Is life giving you more than you can handle?
by Deacon Christine Maddux
I was inspired by Nate Lashley’s first PGA tour victory even before I heard his backstory. He was the last player admitted to the recent Rocket Mortgage Classic, yet steamrolled past 70 more accomplished competitors to the championship. It was an emotional win for the 36-year-old, who 15 years earlier had lost his parents and girlfriend in a plane crash on their way home from watching him play in a college tournament. As I reflected on that devastating loss, I wondered how he had found the strength to carry on. I hope no one ever said to him, “God never gives us more than we can handle.”
People often say that in an effort to comfort someone in the midst of heartbreak and suffering. It sounds spiritual, and vaguely biblical. But if you have ever experienced catastrophic loss like Lashley did, you know that those words don’t ring true. There are lots of things that simply are too much for us to handle — unless we lean on God.
I do not know Lashley, but I do know many people who have survived devastating losses by holding onto God day by day, sometimes by their fingernails. You may know some, too, or perhaps you are such a survivor yourself. And we also have a bible full of inspiring stories to fortify our faith for times when life does give us more than we can handle.
For example, Joseph embodies the lifeline of faith amid suffering (Genesis 37-50). He was betrayed in his teens by his own brothers and sold into slavery in Egypt; later he was falsely accused, stripped of a lofty position and imprisoned for years, forgotten by the man who promised to intercede for him with Pharaoh. All that was surely too much to handle, except that Joseph continued to trust God and later saw His purposes in allowing all of it: “You (his brothers) intended to harm me, but God intended it for good, to accomplish…the saving of many lives” (Genesis 50:20).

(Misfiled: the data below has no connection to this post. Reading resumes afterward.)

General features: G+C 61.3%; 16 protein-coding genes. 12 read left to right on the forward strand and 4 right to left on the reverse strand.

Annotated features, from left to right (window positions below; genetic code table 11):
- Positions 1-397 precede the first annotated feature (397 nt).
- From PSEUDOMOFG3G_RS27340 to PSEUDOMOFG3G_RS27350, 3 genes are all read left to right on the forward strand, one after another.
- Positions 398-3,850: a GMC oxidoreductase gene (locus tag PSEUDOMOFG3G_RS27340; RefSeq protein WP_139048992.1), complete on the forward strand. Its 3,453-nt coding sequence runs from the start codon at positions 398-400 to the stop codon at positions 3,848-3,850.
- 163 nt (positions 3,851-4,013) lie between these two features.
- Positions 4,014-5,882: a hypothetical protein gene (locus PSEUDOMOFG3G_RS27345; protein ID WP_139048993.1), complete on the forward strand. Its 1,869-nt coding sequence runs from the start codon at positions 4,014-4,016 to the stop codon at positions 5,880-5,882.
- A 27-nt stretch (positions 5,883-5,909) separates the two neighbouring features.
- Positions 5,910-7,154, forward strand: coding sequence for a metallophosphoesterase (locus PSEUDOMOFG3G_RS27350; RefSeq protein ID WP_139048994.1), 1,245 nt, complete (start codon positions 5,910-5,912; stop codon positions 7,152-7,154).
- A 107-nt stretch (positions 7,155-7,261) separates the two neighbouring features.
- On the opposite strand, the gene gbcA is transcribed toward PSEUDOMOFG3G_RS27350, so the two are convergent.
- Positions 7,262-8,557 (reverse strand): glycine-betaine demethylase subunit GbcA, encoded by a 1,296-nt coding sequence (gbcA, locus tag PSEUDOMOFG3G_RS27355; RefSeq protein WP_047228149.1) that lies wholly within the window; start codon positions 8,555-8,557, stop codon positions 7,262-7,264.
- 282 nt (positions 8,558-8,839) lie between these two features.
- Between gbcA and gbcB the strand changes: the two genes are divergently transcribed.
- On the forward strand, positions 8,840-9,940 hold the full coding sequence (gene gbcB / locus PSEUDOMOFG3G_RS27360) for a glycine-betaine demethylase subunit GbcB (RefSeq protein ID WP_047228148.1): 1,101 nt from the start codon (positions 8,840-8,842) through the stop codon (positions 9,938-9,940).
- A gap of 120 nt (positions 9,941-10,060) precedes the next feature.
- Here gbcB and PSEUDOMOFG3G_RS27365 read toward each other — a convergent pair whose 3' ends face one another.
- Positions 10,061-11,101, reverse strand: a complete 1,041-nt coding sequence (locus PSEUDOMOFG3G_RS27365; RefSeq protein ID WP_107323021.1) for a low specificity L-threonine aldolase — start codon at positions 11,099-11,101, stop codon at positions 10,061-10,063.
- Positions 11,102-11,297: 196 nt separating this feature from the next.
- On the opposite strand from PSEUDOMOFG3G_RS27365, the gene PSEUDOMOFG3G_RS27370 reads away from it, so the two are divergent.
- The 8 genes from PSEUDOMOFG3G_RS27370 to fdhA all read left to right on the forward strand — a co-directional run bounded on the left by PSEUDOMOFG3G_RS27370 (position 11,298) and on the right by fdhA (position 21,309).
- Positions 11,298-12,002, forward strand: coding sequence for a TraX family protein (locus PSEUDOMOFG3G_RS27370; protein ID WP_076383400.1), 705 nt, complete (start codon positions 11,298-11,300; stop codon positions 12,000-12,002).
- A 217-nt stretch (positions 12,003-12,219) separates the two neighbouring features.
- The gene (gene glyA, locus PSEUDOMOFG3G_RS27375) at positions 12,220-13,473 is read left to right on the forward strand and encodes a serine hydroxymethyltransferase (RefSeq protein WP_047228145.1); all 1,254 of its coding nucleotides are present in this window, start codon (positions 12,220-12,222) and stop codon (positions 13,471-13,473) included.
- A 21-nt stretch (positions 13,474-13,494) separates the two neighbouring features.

Moses faced more than he could handle when he had led the Israelites out of Egyptian slavery, only to find himself responsible for thousands of mutinous people in the desert with no water (Exodus 17:1-7). He did not lose faith in God, but did ask Him a plainspoken question: “What am I to do with all these people? They are almost ready to stone me.” God answered by miraculously providing water from a rock (foreshadowing the living water that miraculously flows from our Rock, Jesus).
The biblical poster child for having more troubles than one could handle is Job. He lost all 10 of his children, his servants, friends, wealth, and health. Yet in grief and faith he worshipped God, saying, “The Lord gave and the Lord has taken away; may the name of the Lord be praised” (Job. 1:20-21).
Mary watched her son Jesus hang on the cross for hours, scourged beyond recognition and bearing a crown of thorns as He died; is that not more than any mother could handle? Yet her original “yes” to God (Luke 1:38) stood firm, as she continued to trust Him no matter what. Paul suffered shipwrecks, beatings, stoning, imprisonments, many dangers, hunger, sleeplessness, anxiety, and more (2 Cor. 11:23-28), but realized that enduring all those hardships revealed Christ’s glory and power amid his own weakness (12:10).
When life hands us more than we can handle, we, too, can survive by trusting our faithful and loving God, who alone knows the whole picture and who promised, “surely I am with you always, to the very end of the age” (Matthew 28:20).
The Rev. Christine Maddux lives in Sapphire and is a Deacon at Christ Anglican Church in Cashiers. Send your comments and questions to her at: email@example.com.
Originally published in the Crossroads Chronicle, July 10, 2019.